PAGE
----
Going Against the Trend

We recently had a birthday and over the course of the birthday week I have had a number of insightful conversations with the birthday girl. All of which have yet once again reinforced why I am so happy that we are home educating.

I have always been honest about the fact that we started home educating because of my daughter’s sensory processing diagnosis and we felt very strongly that school would not be the right fit. But the more we have progressed on this journey the more I am aware of the other positive aspects of being where we are and how this choice in education method is shaping the kids for the better.

One of these has to be the example that going against the trend / going against what is expected is not always a bad thing and sometimes it is the right thing for that individual. When we started home education it was not my intention to model this but it turns out we are living this and now both my kids have learnt by our example that following what is expected is not always the right path.

Over the course of her birthday week this seemed to come up as a theme and what amazed me was how comfortable and at ease my daughter is at doing what she feels is right for her and not feeling pressured to follow the group. I have watched as example after example presented itself and without fail she followed her path.

From something as simple as being the only girl spending an afternoon with 4 boys wadding into some local ponds to find bugs. She loves doing things like that and is totally aware that lots of girls her age don’t do that but she is not fussed. She enjoys spending time out in nature, getting a bit muddy and insects, creepy crawlies do not bother her at all.

Her chosen birthday presents were largely books – books about animals and historical figures. She is not interested in the latest trend, she will happily listen to her friends talk about whatever the newest interest is and even discuss it with them (because as she told me recently discussing something that someone else find interesting it is part of being a considerate person) but when it comes to what she wants as presents or what she wants to spend her money on she sticks firmly to her own interests whether they fit the classification of “what is cool” does not affect her choices.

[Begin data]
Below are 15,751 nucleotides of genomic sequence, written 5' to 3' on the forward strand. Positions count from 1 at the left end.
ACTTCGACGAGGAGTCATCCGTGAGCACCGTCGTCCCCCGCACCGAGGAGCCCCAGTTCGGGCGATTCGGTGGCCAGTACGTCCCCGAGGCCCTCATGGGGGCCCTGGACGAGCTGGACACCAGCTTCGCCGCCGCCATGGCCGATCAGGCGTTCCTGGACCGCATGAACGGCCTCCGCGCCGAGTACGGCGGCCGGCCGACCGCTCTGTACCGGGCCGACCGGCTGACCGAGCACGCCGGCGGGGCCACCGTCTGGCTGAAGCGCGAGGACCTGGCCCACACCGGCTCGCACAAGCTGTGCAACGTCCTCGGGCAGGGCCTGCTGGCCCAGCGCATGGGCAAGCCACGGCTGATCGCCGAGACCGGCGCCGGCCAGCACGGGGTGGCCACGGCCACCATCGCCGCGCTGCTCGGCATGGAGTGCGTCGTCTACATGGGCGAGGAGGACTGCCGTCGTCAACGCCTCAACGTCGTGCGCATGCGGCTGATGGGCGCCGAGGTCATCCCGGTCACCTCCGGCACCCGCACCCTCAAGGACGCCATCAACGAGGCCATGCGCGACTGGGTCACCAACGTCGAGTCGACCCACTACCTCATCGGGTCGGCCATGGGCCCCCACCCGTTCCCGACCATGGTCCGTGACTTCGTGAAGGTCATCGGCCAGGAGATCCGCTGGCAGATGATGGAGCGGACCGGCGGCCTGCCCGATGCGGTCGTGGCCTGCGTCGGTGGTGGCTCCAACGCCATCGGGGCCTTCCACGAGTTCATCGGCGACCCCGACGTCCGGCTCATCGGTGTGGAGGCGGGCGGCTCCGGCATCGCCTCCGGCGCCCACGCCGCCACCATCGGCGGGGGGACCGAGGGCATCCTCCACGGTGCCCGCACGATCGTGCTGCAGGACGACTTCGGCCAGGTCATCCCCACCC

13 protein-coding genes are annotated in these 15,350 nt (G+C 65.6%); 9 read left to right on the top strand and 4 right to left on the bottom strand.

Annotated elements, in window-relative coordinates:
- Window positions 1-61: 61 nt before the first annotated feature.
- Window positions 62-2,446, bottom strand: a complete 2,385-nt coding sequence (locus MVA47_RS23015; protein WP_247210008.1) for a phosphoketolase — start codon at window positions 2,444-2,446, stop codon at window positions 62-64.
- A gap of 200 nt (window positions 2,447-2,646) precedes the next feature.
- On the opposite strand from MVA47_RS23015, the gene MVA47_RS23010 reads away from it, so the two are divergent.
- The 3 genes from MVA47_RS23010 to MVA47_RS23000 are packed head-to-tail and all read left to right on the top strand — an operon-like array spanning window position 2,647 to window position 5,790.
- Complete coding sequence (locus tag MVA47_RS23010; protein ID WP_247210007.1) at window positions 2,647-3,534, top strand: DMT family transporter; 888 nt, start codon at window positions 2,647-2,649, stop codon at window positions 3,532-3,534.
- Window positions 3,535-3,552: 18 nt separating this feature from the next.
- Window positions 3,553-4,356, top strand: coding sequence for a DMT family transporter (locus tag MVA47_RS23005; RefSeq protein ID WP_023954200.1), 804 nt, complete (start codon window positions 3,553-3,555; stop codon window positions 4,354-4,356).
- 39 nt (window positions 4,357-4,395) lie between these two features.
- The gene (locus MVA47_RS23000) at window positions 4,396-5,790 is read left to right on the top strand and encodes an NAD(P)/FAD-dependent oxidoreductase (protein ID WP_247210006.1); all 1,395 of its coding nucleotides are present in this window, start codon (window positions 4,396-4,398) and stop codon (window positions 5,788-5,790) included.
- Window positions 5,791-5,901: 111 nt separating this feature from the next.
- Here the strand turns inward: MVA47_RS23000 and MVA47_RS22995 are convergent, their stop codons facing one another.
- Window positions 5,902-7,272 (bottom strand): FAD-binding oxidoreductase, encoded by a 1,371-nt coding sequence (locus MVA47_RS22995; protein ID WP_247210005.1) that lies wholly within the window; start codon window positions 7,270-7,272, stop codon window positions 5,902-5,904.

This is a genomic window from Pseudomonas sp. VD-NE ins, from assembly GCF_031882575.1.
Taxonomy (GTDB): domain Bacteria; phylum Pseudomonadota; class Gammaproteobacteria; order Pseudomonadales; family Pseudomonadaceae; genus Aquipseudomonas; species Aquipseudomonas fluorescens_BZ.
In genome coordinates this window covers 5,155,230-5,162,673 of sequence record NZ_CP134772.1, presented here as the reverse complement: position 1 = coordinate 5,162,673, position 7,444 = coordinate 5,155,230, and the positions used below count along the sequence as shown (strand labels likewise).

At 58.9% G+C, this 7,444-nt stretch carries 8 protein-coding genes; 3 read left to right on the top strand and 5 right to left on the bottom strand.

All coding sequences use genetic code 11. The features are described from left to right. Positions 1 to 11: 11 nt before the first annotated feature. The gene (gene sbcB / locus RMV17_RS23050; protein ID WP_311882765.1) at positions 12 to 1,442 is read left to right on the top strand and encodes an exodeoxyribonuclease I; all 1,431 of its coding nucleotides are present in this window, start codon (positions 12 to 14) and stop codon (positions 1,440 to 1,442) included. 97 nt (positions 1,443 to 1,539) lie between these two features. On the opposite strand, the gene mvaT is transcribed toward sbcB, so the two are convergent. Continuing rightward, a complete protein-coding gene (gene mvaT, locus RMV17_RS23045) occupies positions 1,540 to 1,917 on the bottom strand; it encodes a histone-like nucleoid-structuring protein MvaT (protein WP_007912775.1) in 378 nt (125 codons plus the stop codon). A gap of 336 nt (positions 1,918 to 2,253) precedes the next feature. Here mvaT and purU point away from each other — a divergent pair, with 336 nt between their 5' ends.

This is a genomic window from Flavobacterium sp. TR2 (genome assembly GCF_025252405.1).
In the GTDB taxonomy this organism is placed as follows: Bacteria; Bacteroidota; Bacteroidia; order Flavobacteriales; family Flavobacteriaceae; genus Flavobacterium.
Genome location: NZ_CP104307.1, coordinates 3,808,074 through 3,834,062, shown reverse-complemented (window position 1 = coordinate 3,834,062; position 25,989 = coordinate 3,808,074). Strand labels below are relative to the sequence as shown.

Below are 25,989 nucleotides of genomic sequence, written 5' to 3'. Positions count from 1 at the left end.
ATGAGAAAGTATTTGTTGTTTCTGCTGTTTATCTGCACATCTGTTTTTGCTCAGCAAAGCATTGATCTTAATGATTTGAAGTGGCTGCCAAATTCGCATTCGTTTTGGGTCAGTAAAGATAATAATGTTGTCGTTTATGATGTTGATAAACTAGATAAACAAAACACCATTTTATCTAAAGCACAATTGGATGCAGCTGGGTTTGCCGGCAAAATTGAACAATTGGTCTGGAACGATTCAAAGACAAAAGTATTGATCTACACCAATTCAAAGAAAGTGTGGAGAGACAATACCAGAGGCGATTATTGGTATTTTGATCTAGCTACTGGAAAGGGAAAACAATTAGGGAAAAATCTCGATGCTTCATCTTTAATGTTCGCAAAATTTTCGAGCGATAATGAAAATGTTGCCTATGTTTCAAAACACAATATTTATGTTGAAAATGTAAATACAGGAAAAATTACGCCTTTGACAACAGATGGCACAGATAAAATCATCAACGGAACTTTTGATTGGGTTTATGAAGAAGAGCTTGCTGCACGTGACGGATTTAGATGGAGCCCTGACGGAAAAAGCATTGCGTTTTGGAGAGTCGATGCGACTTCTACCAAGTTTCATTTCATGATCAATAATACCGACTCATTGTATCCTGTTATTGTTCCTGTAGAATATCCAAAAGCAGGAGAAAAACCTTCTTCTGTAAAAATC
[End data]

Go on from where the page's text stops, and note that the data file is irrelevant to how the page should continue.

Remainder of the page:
When it came to a choice about how she wanted to spend her birthday yet again she bucked the trend – she wanted to just spend the day with her family.  No fancy outing needed, no big party required.  She does not find parties that enjoyable and she knows that, so why do something that is expected when it does not suit her.  Nope, not this girl, totally happy to do what she knows will make her happy regardless of expectations.

She also had an interesting chat where someone asked if she had thought of modelling – now the person in question meant it in a kind, sweet way however my daughter found this fascinating. She had quite a long chat to me about this. Firstly she could not think of anything more boring than having to wear different clothes and getting make-up and hair done. But what really bugged her was the idea of how modelling is all about looks, something which you are born with, something which does not reflect how kind someone is or what their interests may be. For her, personally, that is not a compliment. She wants to be recognised for kindness or her knowledge on a subject.

As she is growing older I am becoming more and more aware that she is standing firm in who she wants to be. She is not letting expectations of others sway her. If she wants to spend the afternoon with a group of boys, with her wellies on and wading into a pond she will. If she wants to read more about one of the Queens she find interesting she will. She is not going to follow the trend of other girls her age just because that is expected, she is happy to listen to them and chat to them about the latest trend they find interesting but she won’t let that change her. She does not think going against the group expectation is a big deal. We did it with regards to her education, so for her to go against local trends is really not a big deal at all.

About ofamily

Home educating family based in the UK. We try to make learning fun
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4 Responses to Going Against the Trend

  1. Anne says:

    What a wonderful gift for your daughter to have–this being comfortable in her own skin instead of needing to follow the crowd. I’ve read many homeschooling mothers who write the same things of their children and attribute it to homeschooling, but I think there must be another factor at work as well. I homeschool my children, and I’ve worked hard to actively teach and quietly model the power in being ones own unique self, but I still have children who worry and watch the crowd and struggle with feelings of inferiority and/or wanting to do nearly anything to fit in. And I’m not alone in this, even in the world of homeschooling. But, however your daughter is learning it, I think it is beautiful, and a gift I wish every one of us had.

    Liked by 2 people

  2. Camie says:

    This was so touching to read! Your daughter is so wise and thoughtful for her young age. I love how she values kindness. I think it’s a reflection of her amazing mama! I feel the same about my teenage son and do think that homeschooling has blessed us in this way- our children are confident in who they are. I’ve been reading a fascinating book called, Hold On to Your Kids, by Gordon Neufeld, and he explains attachments that kids have to their parents verses their peers. Your daughter obviously has a healthy attachment to you and that helps her to be her true self around her peers.

    Liked by 1 person

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